MFish reminds recreational fishers not to sell, barter or trade their catch
18 December 2008
The Ministry of Fisheries is reminding the public that selling, bartering or trading recreational catch is illegal. Recreational fishers who are caught selling, bartering or trading their catch are at risk of having their assets sized (such as their car, boat or trailer) and receiving a fine of up to $250,000 or even imprisonment.
“We do know that some people are looking at ways to save and make extra dollars” says Andrew Coleman, MFish National Manager of Fisheries Compliance
“Selling, bartering or trading items is fine, as long as it’s legal. To do so with recreationally landed fish is illegal and you will face hefty penalties if caught,” he says.
It is illegal to barter seafood as bartering is specifically included within a wide definition of ‘sale’ contained within the Fisheries Act 1999. This prohibition covers all marine fish and shellfish and some fresh water fish including the likes of eels and koura. The only exception is whitebait, which can be sold.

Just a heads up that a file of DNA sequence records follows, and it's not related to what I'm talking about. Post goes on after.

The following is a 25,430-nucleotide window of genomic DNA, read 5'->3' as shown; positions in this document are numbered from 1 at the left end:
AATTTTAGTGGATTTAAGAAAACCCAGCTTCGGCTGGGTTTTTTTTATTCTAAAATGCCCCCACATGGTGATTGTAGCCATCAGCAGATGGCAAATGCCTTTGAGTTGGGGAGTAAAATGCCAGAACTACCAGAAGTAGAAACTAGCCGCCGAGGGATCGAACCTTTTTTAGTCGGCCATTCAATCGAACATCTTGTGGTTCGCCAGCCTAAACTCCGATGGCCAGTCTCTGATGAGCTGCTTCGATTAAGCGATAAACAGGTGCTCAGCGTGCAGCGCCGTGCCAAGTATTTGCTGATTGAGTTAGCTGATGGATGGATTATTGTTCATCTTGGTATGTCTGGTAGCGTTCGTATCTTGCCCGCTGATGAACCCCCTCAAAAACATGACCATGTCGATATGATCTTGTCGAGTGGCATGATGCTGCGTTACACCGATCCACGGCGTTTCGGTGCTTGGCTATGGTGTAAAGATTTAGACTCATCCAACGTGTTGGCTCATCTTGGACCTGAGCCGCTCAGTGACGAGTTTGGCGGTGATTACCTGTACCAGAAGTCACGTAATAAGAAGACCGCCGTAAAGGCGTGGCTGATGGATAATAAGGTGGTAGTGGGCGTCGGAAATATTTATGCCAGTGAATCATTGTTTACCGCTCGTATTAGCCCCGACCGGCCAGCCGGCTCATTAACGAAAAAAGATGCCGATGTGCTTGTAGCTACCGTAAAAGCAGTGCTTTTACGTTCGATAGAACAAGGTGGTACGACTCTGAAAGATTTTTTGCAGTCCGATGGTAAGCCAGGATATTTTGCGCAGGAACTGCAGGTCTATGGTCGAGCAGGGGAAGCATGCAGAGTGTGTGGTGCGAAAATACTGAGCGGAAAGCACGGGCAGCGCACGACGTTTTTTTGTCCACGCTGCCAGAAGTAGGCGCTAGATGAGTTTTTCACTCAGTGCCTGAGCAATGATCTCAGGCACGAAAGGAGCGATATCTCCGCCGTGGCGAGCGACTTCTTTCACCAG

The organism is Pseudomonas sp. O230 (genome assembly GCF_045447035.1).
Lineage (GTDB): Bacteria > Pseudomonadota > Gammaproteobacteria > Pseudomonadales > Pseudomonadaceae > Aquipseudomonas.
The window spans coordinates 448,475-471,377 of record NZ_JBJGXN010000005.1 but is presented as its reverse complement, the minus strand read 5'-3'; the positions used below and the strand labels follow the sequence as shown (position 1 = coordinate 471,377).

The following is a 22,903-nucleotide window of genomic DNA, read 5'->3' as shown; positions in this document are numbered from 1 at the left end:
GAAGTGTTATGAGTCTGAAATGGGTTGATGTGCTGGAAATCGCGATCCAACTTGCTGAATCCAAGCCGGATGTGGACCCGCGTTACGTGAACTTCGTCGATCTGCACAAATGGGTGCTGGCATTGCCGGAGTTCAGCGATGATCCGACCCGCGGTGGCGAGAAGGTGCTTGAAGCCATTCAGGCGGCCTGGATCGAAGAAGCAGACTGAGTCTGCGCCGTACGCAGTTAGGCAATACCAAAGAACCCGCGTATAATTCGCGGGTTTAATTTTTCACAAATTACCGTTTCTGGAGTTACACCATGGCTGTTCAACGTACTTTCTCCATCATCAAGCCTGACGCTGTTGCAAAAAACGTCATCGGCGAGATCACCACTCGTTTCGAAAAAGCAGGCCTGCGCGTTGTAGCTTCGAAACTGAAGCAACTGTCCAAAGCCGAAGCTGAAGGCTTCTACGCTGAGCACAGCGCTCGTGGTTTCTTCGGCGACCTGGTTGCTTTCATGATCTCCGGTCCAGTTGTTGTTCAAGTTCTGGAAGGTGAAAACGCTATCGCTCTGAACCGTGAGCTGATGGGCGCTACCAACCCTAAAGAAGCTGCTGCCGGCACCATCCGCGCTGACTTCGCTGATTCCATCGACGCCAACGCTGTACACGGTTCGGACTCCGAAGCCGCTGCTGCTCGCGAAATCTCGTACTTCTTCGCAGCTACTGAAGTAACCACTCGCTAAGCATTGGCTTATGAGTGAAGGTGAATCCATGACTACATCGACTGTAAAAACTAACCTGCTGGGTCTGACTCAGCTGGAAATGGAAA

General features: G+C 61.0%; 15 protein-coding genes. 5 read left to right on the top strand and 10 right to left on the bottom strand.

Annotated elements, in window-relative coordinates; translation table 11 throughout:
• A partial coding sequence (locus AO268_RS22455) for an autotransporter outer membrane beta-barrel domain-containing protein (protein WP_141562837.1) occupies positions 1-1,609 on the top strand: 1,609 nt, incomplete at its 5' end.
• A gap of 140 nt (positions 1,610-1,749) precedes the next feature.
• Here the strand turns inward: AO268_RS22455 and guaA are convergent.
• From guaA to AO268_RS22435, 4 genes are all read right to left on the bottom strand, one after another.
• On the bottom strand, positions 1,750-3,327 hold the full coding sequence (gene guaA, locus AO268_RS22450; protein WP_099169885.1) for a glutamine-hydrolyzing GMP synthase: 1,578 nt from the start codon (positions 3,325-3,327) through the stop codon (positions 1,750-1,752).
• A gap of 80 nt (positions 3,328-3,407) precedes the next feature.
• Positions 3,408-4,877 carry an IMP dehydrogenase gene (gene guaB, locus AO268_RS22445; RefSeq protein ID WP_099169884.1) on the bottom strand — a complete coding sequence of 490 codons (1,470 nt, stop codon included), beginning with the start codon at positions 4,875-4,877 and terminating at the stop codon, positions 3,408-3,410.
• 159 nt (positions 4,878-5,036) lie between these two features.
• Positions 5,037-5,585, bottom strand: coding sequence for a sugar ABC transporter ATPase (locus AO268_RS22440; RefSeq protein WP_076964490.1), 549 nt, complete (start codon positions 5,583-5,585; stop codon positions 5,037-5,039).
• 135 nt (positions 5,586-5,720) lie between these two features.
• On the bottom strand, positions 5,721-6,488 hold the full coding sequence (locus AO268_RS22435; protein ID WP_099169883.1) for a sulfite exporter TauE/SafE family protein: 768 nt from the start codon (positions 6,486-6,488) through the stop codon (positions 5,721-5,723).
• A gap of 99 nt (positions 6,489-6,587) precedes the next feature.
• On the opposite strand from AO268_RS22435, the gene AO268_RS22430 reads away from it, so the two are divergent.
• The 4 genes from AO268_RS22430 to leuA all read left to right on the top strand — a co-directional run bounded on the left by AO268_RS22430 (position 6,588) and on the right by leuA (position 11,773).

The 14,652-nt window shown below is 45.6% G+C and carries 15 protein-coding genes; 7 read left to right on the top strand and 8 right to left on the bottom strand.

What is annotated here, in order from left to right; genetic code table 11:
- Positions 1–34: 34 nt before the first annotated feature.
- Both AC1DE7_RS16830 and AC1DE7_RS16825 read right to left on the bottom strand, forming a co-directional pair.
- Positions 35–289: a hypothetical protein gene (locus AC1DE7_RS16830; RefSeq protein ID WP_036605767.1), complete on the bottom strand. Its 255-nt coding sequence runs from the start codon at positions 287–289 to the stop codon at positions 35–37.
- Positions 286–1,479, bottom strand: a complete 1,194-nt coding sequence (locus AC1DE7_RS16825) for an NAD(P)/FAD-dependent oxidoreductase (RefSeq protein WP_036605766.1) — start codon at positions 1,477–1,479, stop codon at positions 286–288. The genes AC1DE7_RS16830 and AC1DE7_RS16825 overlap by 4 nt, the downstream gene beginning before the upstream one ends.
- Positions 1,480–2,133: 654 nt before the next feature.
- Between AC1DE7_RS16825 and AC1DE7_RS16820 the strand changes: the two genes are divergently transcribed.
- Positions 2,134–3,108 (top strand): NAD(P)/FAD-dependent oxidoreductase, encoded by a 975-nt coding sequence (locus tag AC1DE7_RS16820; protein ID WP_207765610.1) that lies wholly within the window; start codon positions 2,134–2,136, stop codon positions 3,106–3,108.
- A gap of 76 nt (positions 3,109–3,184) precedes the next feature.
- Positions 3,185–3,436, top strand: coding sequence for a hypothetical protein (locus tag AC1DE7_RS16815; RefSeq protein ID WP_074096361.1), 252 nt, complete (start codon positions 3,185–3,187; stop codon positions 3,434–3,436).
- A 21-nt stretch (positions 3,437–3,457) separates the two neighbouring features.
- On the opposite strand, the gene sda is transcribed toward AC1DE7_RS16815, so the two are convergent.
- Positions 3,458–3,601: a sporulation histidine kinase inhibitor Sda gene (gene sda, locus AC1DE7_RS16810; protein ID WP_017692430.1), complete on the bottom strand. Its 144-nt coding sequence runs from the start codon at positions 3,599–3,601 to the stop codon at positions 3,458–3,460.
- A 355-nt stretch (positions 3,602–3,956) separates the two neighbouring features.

For more information on the rules regarding selling, bartering or trading fish please visit fish.co.nz or contact your local MFish office.
“While bartering seafood is illegal it would be naïve to think it doesn’t either already occur or that it won’t increase in tougher economic times. We want to inform people that if they are planning to do it, don’t, as it is illegal and you will get caught,” says Mr Coleman.
This public reminder is part of the MFish ‘Size Does Matter’ summer fishing rules awareness campaign. During the summer season MFish will be reminding and educating fishers to find out the rules for the place where they fish, before they go fishing.
“Over the summer months we will be continually emphasising the need for people to check the fishing rules before they go fishing. All the information they need is on our website at fish.govt.nz or simply by visiting or calling your local MFish office,” says Mr Coleman.
“We are not here just to police our fisheries, we are here to inform and educate fishers on responsible fishing. We all have to ensure that future generations can also enjoy the right to our wonderful marine resource.”